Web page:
The displaying of wreaths in each window or on front doors is a more traditional Christmas display. The concentric assortment of leaves, usually from an evergreen, make up Christmas wreaths and are designed to prepare Christians for the Advent season. A wreath can be made up of an assortment of flowers, leaves, fruit, twigs, or any other materials that are constructed together to form a ring. Evergreens are traditionally used to represent everlasting life brought through Jesus and the circular shape of the wreath represents God, with no beginning and no end. Nowadays, as with many things, we are abandoning our traditions by eliminating the evergreen completely in favour of a more contemporary look, using different materials such as bright coloured felts, wools, lighting,

natural look, then why not make your own? We are lucky enough to live in the beautiful South West, so there is no excuse for not heading out into the fresh, admittedly wet, but lovely nevertheless woodland to hunt around for some free materials. As long as you only take enough for personal use this is allowed, so all you will need to find are some twigs, leaves, hedgerow berries, pine cones, holly and Christmas tree branches. A trip to your garden centre or florists for some twine and wire, gold/silver spray, and either some wire rings and spongy moss or some readypadded rings will set you on your way for only a few pounds. Some extra items you may wish to add are cinnamon sticks, oranges which have been scored and left to dry for a few days and perhaps some ribbon. I personally like to add a little twist to my creations by spraying completely random objects such as plastic bugs or toys and spicing the thing up a little, leaving all of tradition behind me. I understand that Christmas holds an important message to many people, and I have only the hugest amount of respect for that message to those people. I, however, use the time as a space in the year the devote to my nearest and dearest, a time to reflect on the year that has passed and the year that is to come. I wish for the home to be looking at its happiest, and for the door to that home inviting those that I love into it. So have fun with your decorations and enjoy the process of collecting, being creative and sharing your ideas and effort with your wonderful family and friends!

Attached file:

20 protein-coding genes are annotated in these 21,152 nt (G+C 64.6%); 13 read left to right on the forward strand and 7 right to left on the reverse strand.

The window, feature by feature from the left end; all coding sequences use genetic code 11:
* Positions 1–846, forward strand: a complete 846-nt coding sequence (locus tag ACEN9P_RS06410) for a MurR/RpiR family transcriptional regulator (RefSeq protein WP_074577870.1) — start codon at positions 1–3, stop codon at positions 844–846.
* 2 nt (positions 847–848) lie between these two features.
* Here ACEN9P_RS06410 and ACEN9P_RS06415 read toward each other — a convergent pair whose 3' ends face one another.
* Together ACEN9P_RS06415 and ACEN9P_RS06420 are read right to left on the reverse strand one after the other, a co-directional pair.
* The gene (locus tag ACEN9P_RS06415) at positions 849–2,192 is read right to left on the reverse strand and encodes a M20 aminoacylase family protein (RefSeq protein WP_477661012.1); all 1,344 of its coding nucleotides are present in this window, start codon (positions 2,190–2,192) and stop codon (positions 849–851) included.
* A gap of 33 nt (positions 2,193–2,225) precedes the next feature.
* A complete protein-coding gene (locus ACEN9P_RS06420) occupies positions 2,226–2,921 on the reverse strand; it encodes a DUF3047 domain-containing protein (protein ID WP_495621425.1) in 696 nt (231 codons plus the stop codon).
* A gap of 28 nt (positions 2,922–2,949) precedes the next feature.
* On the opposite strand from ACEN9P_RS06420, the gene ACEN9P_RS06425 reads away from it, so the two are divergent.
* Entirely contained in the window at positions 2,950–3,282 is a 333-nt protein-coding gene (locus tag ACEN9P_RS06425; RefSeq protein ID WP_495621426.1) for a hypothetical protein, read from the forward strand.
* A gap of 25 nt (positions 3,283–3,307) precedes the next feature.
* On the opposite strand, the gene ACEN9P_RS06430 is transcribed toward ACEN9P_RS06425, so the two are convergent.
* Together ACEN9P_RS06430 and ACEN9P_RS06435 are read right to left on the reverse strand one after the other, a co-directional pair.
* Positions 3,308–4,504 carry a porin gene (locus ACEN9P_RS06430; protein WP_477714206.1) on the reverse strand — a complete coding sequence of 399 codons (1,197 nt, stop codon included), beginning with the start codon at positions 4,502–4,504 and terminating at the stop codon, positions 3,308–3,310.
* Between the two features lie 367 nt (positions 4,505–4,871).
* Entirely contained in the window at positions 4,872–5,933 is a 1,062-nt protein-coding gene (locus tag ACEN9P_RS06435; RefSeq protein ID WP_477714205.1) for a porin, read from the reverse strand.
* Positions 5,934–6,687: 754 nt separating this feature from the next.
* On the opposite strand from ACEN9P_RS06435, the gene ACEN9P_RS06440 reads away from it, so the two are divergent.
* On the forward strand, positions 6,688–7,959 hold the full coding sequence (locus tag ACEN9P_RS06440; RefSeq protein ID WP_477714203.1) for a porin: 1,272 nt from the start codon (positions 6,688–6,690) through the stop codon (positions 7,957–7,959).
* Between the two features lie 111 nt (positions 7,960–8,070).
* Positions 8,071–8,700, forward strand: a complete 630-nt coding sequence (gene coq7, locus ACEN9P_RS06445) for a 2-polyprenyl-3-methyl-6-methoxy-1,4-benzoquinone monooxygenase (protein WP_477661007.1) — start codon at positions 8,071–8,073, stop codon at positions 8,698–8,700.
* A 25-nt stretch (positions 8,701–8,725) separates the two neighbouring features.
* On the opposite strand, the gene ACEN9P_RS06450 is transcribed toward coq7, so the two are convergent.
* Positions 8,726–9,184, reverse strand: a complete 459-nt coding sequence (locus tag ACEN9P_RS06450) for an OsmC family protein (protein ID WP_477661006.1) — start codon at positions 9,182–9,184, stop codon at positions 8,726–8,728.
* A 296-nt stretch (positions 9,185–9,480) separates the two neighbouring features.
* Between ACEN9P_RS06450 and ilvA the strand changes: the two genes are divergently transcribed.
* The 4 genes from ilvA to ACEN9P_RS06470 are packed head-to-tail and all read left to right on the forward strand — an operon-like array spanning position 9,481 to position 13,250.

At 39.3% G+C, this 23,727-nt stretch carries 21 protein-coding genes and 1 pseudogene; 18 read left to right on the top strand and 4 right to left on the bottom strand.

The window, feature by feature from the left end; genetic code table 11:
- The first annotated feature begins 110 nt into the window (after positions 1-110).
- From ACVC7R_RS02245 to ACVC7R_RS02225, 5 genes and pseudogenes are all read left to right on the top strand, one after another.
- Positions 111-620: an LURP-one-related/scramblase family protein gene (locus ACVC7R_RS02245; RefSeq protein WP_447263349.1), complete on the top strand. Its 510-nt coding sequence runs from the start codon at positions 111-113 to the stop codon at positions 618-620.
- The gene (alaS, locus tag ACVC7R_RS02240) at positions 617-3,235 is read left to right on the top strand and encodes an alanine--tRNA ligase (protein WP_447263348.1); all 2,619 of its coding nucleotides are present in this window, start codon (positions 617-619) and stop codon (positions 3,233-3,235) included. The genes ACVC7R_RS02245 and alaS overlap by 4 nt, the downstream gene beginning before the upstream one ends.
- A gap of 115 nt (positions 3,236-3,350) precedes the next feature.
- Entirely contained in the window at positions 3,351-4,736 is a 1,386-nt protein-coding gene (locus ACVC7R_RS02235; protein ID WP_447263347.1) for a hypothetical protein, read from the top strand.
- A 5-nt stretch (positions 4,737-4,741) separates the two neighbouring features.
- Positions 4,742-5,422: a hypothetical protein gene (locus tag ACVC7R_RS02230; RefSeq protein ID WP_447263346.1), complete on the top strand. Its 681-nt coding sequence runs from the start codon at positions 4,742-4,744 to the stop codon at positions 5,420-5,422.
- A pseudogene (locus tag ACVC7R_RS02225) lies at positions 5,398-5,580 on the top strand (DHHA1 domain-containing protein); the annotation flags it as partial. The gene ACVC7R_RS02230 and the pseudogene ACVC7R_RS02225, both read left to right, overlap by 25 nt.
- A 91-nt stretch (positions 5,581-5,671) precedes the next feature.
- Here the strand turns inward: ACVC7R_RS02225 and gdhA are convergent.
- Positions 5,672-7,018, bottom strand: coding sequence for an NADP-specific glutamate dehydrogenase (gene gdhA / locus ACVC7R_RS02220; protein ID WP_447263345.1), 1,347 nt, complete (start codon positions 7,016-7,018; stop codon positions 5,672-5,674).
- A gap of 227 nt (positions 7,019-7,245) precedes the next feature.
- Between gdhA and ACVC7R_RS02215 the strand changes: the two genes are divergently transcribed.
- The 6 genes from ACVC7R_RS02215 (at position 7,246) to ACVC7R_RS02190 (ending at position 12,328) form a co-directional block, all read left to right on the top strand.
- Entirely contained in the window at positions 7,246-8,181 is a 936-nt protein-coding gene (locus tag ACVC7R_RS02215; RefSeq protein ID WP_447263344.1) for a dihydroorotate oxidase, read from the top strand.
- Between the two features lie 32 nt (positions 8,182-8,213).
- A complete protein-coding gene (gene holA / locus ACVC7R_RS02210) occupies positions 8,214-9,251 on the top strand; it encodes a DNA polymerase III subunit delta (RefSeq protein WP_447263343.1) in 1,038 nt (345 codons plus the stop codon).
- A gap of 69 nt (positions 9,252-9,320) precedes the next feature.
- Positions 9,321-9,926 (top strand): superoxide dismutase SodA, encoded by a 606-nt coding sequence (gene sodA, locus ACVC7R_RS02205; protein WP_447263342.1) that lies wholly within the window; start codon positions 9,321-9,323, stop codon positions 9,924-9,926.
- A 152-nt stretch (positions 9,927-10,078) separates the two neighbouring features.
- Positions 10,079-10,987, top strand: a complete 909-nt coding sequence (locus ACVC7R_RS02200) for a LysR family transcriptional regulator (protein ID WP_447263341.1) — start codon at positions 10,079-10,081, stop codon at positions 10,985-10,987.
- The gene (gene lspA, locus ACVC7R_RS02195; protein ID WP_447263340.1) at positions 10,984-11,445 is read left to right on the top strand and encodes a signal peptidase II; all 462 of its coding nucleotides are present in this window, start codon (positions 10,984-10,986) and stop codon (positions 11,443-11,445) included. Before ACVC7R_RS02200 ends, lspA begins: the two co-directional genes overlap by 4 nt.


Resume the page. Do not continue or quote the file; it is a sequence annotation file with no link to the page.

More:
Gold glitter spikey wreath & maple leaf lanterns

A Celebration of Life in South Devon

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A Celebration of Life in South Devon



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not responsible for any costs, loss or damage suffered by any person, persons, or company as a result of any advertisement or article in this magazine. Adverts are accepted on the understanding that descriptions of goods and services are fair and accurate. All artwork is accepted on the strict condition that permission has been given by the owner for use in this publication. The opinions and comments expressed are purely those of the originators. We do not endorse any products or services advertised within this magazine. Whilst every effort is made to ensure that information is correct, the publishers take no responsibility for any errors or omissions. Any person or persons undertaking the circular walk featured within this publication does so entirely at their own risk. If you take children or dogs on the walk, they will require supervision. We strongly advise that prior to travelling to any of the events listed in our What's On sections, that you call the event organisers to check that the event is running at the times and dates specified.

01803 866955 Does your business provide services or products to the home improvement sector? Advertising in this section of the magazine can cost from as little as ÂŁ76 per issue (this equates to .0076p to appear in each copy!). Because the magazine is bimonthly, you get two months of exposure per issue, making it highly cost-effective. This enables you to maintain a regular presence, which is what's necessary to make consumers aware of your business and its services. This magazine is distributed to over 425 high quality outlets across the south Devon region. A minimum of 10,000 magazines are distributed each issue.

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Coast & Country WOULD YOU LIKE TO WORK FOR THIS MAGAZINE? Display Sales Person Required If you are self-motivated, would like to work from the comfort of your own home and have a computer and telephone, please contact us regarding a permanent, 3 day a week sales position for our South Devon Coast & Country magazine. Contact Nigel on: or 01395 513383

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A Celebration of Life in South Devon



TOBYS reclamation





01392 833499

Station Road Exminster Exeter EX6 8DZ

On the A379 from Exeter to Dawlish Road

The Hidden Art In Devon’s Churches Unveiled At The Devon Rural Archive


Did you know that there are more

Norman fonts and medieval glass

Dr Todd Gray. In his

than 600 Anglican churches in

which still survive today.

illustrated talk Dr

Devon and that many of these

Gray will focus on the

hold hidden treasures of ancient

“ D evon’s Most Rem a rk able

best local churches to

art? The churches at Braunton,